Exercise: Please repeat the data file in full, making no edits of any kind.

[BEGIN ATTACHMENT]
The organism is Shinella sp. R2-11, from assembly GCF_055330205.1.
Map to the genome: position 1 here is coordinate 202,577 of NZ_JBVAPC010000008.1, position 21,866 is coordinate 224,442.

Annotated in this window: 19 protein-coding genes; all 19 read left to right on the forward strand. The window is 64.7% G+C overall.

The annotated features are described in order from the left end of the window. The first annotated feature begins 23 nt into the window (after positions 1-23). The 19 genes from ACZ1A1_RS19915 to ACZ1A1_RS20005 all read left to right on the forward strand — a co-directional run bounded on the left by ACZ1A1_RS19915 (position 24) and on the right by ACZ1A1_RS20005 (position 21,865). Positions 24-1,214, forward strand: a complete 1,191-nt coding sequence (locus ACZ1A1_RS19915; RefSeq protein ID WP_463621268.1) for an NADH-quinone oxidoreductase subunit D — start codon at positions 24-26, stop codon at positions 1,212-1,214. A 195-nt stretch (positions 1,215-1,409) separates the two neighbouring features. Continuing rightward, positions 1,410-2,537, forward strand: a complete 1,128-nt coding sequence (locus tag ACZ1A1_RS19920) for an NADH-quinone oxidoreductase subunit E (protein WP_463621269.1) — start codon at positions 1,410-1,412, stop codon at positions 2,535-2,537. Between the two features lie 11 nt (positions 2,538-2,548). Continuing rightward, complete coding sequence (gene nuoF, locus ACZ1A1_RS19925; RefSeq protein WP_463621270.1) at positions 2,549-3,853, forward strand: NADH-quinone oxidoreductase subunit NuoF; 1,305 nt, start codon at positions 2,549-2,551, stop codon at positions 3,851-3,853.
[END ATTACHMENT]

The organism is Shinella sp. R2-11, from assembly GCF_055330205.1.
Map to the genome: position 1 here is coordinate 202,577 of NZ_JBVAPC010000008.1, position 21,866 is coordinate 224,442.

Annotated in this window: 19 protein-coding genes; all 19 read left to right on the forward strand. The window is 64.7% G+C overall.

The annotated features are described in order from the left end of the window. The first annotated feature begins 23 nt into the window (after positions 1-23). The 19 genes from ACZ1A1_RS19915 to ACZ1A1_RS20005 all read left to right on the forward strand — a co-directional run bounded on the left by ACZ1A1_RS19915 (position 24) and on the right by ACZ1A1_RS20005 (position 21,865). Positions 24-1,214, forward strand: a complete 1,191-nt coding sequence (locus ACZ1A1_RS19915; RefSeq protein ID WP_463621268.1) for an NADH-quinone oxidoreductase subunit D — start codon at positions 24-26, stop codon at positions 1,212-1,214. A 195-nt stretch (positions 1,215-1,409) separates the two neighbouring features. Continuing rightward, positions 1,410-2,537, forward strand: a complete 1,128-nt coding sequence (locus tag ACZ1A1_RS19920) for an NADH-quinone oxidoreductase subunit E (protein WP_463621269.1) — start codon at positions 1,410-1,412, stop codon at positions 2,535-2,537. Between the two features lie 11 nt (positions 2,538-2,548). Continuing rightward, complete coding sequence (gene nuoF, locus ACZ1A1_RS19925; RefSeq protein WP_463621270.1) at positions 2,549-3,853, forward strand: NADH-quinone oxidoreductase subunit NuoF; 1,305 nt, start codon at positions 2,549-2,551, stop codon at positions 3,851-3,853.